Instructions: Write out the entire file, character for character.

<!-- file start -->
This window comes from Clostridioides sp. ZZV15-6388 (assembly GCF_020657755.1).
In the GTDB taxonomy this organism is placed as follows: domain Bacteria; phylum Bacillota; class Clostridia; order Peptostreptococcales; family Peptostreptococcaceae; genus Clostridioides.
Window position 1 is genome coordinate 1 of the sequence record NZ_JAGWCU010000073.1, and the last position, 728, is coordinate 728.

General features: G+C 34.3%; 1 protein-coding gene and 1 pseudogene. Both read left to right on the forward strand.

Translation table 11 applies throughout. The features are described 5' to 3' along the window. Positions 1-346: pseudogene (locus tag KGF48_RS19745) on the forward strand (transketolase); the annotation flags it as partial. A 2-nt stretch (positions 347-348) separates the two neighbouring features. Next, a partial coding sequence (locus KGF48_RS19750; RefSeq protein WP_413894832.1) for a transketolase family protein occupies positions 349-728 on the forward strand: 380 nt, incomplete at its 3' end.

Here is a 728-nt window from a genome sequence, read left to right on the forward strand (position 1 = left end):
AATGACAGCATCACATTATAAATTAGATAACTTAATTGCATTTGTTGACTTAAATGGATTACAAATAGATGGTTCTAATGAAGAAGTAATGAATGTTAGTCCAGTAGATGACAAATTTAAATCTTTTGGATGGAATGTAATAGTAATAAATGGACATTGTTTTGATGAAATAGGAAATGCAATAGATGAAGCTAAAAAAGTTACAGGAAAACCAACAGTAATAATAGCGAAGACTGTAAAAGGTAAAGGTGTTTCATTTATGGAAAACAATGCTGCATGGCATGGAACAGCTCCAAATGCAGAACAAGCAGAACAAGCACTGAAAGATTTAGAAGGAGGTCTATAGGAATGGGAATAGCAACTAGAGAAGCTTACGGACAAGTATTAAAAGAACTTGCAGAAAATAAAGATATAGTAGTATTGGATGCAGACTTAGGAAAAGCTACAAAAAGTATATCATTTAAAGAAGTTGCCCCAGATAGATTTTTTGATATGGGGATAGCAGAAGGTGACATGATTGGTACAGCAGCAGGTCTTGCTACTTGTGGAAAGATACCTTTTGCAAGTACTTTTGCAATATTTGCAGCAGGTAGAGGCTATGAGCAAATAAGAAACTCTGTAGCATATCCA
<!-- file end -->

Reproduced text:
This window comes from Clostridioides sp. ZZV15-6388 (assembly GCF_020657755.1).
In the GTDB taxonomy this organism is placed as follows: domain Bacteria; phylum Bacillota; class Clostridia; order Peptostreptococcales; family Peptostreptococcaceae; genus Clostridioides.
Window position 1 is genome coordinate 1 of the sequence record NZ_JAGWCU010000073.1, and the last position, 728, is coordinate 728.

General features: G+C 34.3%; 1 protein-coding gene and 1 pseudogene. Both read left to right on the forward strand.

Translation table 11 applies throughout. The features are described 5' to 3' along the window. Positions 1-346: pseudogene (locus tag KGF48_RS19745) on the forward strand (transketolase); the annotation flags it as partial. A 2-nt stretch (positions 347-348) separates the two neighbouring features. Next, a partial coding sequence (locus KGF48_RS19750; RefSeq protein WP_413894832.1) for a transketolase family protein occupies positions 349-728 on the forward strand: 380 nt, incomplete at its 3' end.

Here is a 728-nt window from a genome sequence, read left to right on the forward strand (position 1 = left end):
AATGACAGCATCACATTATAAATTAGATAACTTAATTGCATTTGTTGACTTAAATGGATTACAAATAGATGGTTCTAATGAAGAAGTAATGAATGTTAGTCCAGTAGATGACAAATTTAAATCTTTTGGATGGAATGTAATAGTAATAAATGGACATTGTTTTGATGAAATAGGAAATGCAATAGATGAAGCTAAAAAAGTTACAGGAAAACCAACAGTAATAATAGCGAAGACTGTAAAAGGTAAAGGTGTTTCATTTATGGAAAACAATGCTGCATGGCATGGAACAGCTCCAAATGCAGAACAAGCAGAACAAGCACTGAAAGATTTAGAAGGAGGTCTATAGGAATGGGAATAGCAACTAGAGAAGCTTACGGACAAGTATTAAAAGAACTTGCAGAAAATAAAGATATAGTAGTATTGGATGCAGACTTAGGAAAAGCTACAAAAAGTATATCATTTAAAGAAGTTGCCCCAGATAGATTTTTTGATATGGGGATAGCAGAAGGTGACATGATTGGTACAGCAGCAGGTCTTGCTACTTGTGGAAAGATACCTTTTGCAAGTACTTTTGCAATATTTGCAGCAGGTAGAGGCTATGAGCAAATAAGAAACTCTGTAGCATATCCA